- How would you distinguish between an essay and documentary film when both can have exploratory and creative elements?
- How can you say a film essay is not a genre when it is categorised by the author as something else?
- Films are about interpretation and personal knowledge – does this type of interpretation and personal knowledge transfer readily onto a k-film when making it into a type of essay?
- With the emphasis placed on the viewer’s interpretation and the role it plays in defining meaning – is it possible for a piece of work based on classification being free from interpretation, opinion and speculation?
1. Soar argues that makers should choose keywords based on meaning rather than visual appearance. Does this contradict the way we’ve been using Korsakow (things that are round, things that are light, things that are fast)?
2. Why would we choose Korsakow as a filmmaking system if it can only be viewed via limited technology?
3. What is the point of having a technology that might soon become obsolete? Is there any way that authors of Korsakow films can preserve their work without fear they may not function (if, for example, Adobe ceases to exist)?
4. Will Luers states that in K-Films “the narration of the database is through the interface; its design, entry points, absences, spatial complexity and simultaneity”. Is technology leading us towards a purely graphical/symbol based method of storytelling that is independent from language?
5. Is Korsakow purely a place for artistic expression, or is there any potential for it to be used commercially?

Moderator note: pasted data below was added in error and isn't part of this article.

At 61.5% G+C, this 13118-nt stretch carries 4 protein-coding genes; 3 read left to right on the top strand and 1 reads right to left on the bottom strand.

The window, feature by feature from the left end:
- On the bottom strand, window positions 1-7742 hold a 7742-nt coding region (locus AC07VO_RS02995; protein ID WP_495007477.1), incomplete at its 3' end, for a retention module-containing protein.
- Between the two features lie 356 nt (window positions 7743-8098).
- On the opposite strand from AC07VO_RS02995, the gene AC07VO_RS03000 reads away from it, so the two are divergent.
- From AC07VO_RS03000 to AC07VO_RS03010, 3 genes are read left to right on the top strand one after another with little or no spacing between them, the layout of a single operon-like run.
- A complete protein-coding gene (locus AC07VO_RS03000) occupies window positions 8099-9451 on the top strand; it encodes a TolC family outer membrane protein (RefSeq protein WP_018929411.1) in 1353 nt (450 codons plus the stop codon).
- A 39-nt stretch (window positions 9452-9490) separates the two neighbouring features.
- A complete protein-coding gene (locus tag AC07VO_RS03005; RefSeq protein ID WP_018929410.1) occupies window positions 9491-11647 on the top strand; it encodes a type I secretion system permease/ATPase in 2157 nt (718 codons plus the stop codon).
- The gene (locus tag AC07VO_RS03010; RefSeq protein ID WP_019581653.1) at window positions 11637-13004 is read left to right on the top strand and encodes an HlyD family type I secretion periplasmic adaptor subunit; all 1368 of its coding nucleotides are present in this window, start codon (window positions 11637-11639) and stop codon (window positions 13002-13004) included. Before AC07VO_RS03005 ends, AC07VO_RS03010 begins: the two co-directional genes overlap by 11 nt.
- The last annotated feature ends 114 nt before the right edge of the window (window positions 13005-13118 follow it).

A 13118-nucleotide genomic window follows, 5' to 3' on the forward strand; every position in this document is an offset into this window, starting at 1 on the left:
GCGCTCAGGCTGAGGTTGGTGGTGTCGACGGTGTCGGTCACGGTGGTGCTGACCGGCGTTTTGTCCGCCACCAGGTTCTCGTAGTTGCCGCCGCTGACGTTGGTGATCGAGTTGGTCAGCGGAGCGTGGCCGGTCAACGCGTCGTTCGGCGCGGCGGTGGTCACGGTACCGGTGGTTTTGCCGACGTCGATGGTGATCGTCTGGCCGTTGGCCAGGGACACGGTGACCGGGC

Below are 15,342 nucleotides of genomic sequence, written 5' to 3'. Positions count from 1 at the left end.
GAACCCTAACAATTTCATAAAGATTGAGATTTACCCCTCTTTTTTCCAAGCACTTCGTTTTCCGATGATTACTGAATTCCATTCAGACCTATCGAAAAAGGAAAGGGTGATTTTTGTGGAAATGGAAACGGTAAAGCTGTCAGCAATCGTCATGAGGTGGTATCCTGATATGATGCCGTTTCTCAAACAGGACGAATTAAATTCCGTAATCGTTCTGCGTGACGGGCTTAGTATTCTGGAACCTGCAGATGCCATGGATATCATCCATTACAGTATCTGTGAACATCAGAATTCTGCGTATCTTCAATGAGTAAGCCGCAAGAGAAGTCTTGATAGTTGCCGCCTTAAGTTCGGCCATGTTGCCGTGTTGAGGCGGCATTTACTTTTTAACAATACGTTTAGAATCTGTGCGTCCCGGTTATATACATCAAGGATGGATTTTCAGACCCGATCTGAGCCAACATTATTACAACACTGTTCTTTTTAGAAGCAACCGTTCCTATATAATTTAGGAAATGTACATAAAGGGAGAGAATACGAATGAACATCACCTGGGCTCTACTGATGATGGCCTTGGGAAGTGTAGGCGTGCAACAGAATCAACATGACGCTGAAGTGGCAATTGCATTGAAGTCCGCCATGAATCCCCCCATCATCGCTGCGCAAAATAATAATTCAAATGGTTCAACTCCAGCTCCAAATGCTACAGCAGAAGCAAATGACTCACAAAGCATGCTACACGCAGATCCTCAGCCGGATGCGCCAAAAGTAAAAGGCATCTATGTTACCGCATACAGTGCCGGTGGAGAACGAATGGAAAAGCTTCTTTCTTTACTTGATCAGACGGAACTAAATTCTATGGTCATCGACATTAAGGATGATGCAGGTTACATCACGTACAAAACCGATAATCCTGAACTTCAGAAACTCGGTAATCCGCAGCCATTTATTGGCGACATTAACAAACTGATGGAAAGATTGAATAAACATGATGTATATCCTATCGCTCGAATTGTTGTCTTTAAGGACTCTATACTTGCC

6. Is it a possibility that Korsakow will allow an ’embed’ function that links to other media? What might this mean for K-Films?
This is an extract from a PhD that was completed in 2013 at the University of Technology Sydney (UTS), basically it’s RMIT’s sister university. The PhD is by Bettina Frankham, and is about poetic approaches to documentary. Seth and I heard Bettina present at the Visible Evidence conference (its one of the major international conferences dedicated to documentary) in December 2012 in Canberra where she gave a great talk about lists and interactive documentary.
The citation is:
Frankham, Bettina Louise. “Complexity, Flux and Webs of Connection.” A Poetic Approach to Documentary : Discomfort of Form, Rhetorical Strategies and Aesthetic Experience. (2013): PhD Dissertation, University of Technology Sydney. (Extract, PDF.)
You can also get the whole PhD.
Jake discusses the Rascaroli, though perhaps confuses more traditional and possibly didactic documentary with the essay film. Rather than the PBS movie channel try this sequence from the end of Chris Marker’s Sans Soleil. Also remember the reading from network media on the essay, as not the form we have been trained to write but the thing that is an engagement with thinking itself.
Mardy on nonfiction, documentary, and Korsakow pattern making.
Zoe on Matt Soar’s chapter, and software as a service. Shannen on how the small and everyday can now be examined, and that not only documentary but all the services we have (twitter, instagram, and so on) make this possible. I agree. We are on the cusp of an extraordinary age of media making and sharing.